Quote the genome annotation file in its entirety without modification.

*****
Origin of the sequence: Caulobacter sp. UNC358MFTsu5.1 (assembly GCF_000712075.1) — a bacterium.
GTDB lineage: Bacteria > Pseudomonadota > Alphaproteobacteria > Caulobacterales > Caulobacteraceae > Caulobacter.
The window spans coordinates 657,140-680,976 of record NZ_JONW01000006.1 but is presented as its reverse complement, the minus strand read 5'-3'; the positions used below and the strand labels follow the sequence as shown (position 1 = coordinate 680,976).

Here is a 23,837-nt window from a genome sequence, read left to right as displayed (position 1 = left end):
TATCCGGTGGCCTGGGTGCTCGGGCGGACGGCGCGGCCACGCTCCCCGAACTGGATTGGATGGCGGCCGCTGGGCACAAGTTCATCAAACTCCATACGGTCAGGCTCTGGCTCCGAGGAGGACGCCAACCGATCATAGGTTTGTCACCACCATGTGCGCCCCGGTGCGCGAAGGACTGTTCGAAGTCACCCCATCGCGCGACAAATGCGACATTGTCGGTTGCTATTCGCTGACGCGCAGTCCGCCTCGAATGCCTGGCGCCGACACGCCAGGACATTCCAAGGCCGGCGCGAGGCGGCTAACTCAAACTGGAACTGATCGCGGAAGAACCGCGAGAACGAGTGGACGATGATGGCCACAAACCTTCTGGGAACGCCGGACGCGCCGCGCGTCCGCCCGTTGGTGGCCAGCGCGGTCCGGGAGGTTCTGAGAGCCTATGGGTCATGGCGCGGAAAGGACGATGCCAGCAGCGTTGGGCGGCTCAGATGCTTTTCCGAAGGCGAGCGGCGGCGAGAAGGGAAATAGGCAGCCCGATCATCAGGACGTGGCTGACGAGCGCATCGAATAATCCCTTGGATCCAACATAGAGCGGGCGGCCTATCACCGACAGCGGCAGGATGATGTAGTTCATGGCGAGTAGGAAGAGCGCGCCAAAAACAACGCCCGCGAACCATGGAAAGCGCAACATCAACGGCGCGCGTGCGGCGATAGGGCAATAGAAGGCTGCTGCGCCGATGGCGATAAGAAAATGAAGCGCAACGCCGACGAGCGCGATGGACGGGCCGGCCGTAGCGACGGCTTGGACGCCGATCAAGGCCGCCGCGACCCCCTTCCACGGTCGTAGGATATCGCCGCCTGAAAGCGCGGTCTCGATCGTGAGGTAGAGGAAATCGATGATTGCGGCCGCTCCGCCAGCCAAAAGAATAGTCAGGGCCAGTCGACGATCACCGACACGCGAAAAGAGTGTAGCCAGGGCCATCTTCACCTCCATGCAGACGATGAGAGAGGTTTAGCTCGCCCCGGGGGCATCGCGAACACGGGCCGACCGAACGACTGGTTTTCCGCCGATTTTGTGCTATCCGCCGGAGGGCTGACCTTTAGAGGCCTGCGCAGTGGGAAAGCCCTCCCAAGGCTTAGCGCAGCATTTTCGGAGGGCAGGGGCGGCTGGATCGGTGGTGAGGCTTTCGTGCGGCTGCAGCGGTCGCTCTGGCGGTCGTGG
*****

Origin of the sequence: Caulobacter sp. UNC358MFTsu5.1 (assembly GCF_000712075.1) — a bacterium.
GTDB lineage: Bacteria > Pseudomonadota > Alphaproteobacteria > Caulobacterales > Caulobacteraceae > Caulobacter.
The window spans coordinates 657,140-680,976 of record NZ_JONW01000006.1 but is presented as its reverse complement, the minus strand read 5'-3'; the positions used below and the strand labels follow the sequence as shown (position 1 = coordinate 680,976).

Here is a 23,837-nt window from a genome sequence, read left to right as displayed (position 1 = left end):
TATCCGGTGGCCTGGGTGCTCGGGCGGACGGCGCGGCCACGCTCCCCGAACTGGATTGGATGGCGGCCGCTGGGCACAAGTTCATCAAACTCCATACGGTCAGGCTCTGGCTCCGAGGAGGACGCCAACCGATCATAGGTTTGTCACCACCATGTGCGCCCCGGTGCGCGAAGGACTGTTCGAAGTCACCCCATCGCGCGACAAATGCGACATTGTCGGTTGCTATTCGCTGACGCGCAGTCCGCCTCGAATGCCTGGCGCCGACACGCCAGGACATTCCAAGGCCGGCGCGAGGCGGCTAACTCAAACTGGAACTGATCGCGGAAGAACCGCGAGAACGAGTGGACGATGATGGCCACAAACCTTCTGGGAACGCCGGACGCGCCGCGCGTCCGCCCGTTGGTGGCCAGCGCGGTCCGGGAGGTTCTGAGAGCCTATGGGTCATGGCGCGGAAAGGACGATGCCAGCAGCGTTGGGCGGCTCAGATGCTTTTCCGAAGGCGAGCGGCGGCGAGAAGGGAAATAGGCAGCCCGATCATCAGGACGTGGCTGACGAGCGCATCGAATAATCCCTTGGATCCAACATAGAGCGGGCGGCCTATCACCGACAGCGGCAGGATGATGTAGTTCATGGCGAGTAGGAAGAGCGCGCCAAAAACAACGCCCGCGAACCATGGAAAGCGCAACATCAACGGCGCGCGTGCGGCGATAGGGCAATAGAAGGCTGCTGCGCCGATGGCGATAAGAAAATGAAGCGCAACGCCGACGAGCGCGATGGACGGGCCGGCCGTAGCGACGGCTTGGACGCCGATCAAGGCCGCCGCGACCCCCTTCCACGGTCGTAGGATATCGCCGCCTGAAAGCGCGGTCTCGATCGTGAGGTAGAGGAAATCGATGATTGCGGCCGCTCCGCCAGCCAAAAGAATAGTCAGGGCCAGTCGACGATCACCGACACGCGAAAAGAGTGTAGCCAGGGCCATCTTCACCTCCATGCAGACGATGAGAGAGGTTTAGCTCGCCCCGGGGGCATCGCGAACACGGGCCGACCGAACGACTGGTTTTCCGCCGATTTTGTGCTATCCGCCGGAGGGCTGACCTTTAGAGGCCTGCGCAGTGGGAAAGCCCTCCCAAGGCTTAGCGCAGCATTTTCGGAGGGCAGGGGCGGCTGGATCGGTGGTGAGGCTTTCGTGCGGCTGCAGCGGTCGCTCTGGCGGTCGTGG